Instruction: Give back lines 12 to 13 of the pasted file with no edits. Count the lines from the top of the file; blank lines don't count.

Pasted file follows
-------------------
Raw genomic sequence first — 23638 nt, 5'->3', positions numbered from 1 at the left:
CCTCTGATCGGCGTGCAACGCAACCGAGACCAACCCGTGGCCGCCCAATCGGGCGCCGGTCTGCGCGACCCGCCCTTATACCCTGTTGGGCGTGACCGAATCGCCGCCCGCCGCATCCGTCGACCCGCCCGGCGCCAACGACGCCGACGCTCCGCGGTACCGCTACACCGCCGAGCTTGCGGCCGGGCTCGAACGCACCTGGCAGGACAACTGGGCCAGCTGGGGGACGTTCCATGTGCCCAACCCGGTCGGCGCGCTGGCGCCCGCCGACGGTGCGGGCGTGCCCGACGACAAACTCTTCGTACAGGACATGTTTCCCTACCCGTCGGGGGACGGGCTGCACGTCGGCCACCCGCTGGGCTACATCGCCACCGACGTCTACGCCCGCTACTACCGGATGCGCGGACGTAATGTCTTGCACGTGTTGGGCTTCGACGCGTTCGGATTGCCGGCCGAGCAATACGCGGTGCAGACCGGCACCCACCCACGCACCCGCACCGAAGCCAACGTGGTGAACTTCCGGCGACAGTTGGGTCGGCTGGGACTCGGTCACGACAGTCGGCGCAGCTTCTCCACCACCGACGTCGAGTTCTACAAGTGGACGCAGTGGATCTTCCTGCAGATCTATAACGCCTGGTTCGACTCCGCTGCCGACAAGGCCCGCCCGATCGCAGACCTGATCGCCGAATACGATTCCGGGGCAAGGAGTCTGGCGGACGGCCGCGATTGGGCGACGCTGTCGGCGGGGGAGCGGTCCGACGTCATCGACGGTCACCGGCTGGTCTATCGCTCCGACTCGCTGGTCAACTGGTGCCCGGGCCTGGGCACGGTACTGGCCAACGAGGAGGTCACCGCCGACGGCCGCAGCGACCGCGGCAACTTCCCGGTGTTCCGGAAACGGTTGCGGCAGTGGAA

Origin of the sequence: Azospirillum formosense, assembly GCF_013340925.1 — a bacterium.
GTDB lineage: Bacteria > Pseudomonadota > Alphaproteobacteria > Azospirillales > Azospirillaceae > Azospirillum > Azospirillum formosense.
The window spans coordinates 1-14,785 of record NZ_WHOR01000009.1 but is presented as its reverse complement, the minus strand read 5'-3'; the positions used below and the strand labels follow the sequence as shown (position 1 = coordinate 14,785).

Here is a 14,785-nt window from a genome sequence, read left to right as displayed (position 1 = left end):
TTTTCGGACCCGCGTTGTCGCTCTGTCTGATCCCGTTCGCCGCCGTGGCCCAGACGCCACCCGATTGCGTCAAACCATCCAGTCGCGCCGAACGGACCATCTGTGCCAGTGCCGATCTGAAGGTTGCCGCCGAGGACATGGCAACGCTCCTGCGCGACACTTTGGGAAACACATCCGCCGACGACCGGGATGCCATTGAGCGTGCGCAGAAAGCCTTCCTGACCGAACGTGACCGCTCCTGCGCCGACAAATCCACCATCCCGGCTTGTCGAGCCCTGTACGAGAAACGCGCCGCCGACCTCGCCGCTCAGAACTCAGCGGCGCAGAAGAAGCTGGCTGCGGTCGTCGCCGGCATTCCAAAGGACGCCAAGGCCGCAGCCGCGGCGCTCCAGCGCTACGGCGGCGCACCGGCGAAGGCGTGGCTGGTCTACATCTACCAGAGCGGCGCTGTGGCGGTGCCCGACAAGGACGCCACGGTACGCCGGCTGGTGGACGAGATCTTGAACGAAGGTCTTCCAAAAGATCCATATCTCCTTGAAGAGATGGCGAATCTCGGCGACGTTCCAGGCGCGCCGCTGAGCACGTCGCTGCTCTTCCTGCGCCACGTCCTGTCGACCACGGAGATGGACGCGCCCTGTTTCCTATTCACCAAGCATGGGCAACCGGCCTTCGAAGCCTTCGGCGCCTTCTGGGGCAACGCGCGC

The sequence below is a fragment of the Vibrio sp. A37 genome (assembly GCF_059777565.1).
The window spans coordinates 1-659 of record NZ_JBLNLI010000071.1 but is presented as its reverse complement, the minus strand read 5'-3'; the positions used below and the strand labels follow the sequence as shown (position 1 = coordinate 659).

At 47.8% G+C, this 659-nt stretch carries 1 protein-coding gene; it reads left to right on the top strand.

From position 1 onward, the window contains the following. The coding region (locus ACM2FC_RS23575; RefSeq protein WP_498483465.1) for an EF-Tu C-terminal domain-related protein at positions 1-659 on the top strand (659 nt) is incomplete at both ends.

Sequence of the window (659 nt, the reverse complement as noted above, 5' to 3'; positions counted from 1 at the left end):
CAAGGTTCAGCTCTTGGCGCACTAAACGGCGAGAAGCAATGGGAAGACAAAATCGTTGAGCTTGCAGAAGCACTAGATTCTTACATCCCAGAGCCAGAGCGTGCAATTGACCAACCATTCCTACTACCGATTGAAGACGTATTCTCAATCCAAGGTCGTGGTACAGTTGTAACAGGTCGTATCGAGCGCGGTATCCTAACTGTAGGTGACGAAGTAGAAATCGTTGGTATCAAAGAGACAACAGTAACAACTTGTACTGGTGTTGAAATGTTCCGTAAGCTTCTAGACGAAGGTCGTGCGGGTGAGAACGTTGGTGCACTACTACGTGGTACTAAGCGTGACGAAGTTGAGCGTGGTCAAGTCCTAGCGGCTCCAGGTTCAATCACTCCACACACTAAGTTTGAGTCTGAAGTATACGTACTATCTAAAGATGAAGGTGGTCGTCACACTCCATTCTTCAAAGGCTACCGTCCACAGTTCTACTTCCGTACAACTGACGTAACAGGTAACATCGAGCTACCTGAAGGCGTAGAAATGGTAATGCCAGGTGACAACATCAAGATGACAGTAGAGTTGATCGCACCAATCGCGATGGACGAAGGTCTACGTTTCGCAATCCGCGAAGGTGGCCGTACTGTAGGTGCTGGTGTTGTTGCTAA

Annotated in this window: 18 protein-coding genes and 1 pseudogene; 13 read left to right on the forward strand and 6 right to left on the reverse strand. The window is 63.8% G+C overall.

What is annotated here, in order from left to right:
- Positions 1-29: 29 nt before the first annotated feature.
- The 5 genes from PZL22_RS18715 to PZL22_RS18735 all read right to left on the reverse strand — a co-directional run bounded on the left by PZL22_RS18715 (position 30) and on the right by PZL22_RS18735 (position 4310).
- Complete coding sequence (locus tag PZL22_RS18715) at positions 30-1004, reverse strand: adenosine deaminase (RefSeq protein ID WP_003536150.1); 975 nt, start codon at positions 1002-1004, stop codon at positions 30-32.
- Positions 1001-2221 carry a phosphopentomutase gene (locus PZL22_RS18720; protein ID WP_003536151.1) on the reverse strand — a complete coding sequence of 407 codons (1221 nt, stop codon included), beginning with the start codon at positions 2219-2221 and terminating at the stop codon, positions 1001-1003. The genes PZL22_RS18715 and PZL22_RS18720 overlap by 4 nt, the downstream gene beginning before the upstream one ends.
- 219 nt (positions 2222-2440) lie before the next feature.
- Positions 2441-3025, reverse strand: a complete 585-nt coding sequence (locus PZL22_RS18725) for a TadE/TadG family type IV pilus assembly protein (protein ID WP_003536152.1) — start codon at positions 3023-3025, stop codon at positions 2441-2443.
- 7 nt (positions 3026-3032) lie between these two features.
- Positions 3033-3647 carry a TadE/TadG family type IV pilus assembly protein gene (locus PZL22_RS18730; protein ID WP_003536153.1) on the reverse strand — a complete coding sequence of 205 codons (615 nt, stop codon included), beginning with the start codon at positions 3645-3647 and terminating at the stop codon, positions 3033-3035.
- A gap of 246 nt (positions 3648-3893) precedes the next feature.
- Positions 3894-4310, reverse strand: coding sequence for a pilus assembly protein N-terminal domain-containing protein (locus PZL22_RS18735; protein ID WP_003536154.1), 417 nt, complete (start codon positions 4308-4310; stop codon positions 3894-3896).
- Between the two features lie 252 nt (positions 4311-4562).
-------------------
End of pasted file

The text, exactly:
Sequence of the window (659 nt, the reverse complement as noted above, 5' to 3'; positions counted from 1 at the left end):
CAAGGTTCAGCTCTTGGCGCACTAAACGGCGAGAAGCAATGGGAAGACAAAATCGTTGAGCTTGCAGAAGCACTAGATTCTTACATCCCAGAGCCAGAGCGTGCAATTGACCAACCATTCCTACTACCGATTGAAGACGTATTCTCAATCCAAGGTCGTGGTACAGTTGTAACAGGTCGTATCGAGCGCGGTATCCTAACTGTAGGTGACGAAGTAGAAATCGTTGGTATCAAAGAGACAACAGTAACAACTTGTACTGGTGTTGAAATGTTCCGTAAGCTTCTAGACGAAGGTCGTGCGGGTGAGAACGTTGGTGCACTACTACGTGGTACTAAGCGTGACGAAGTTGAGCGTGGTCAAGTCCTAGCGGCTCCAGGTTCAATCACTCCACACACTAAGTTTGAGTCTGAAGTATACGTACTATCTAAAGATGAAGGTGGTCGTCACACTCCATTCTTCAAAGGCTACCGTCCACAGTTCTACTTCCGTACAACTGACGTAACAGGTAACATCGAGCTACCTGAAGGCGTAGAAATGGTAATGCCAGGTGACAACATCAAGATGACAGTAGAGTTGATCGCACCAATCGCGATGGACGAAGGTCTACGTTTCGCAATCCGCGAAGGTGGCCGTACTGTAGGTGCTGGTGTTGTTGCTAA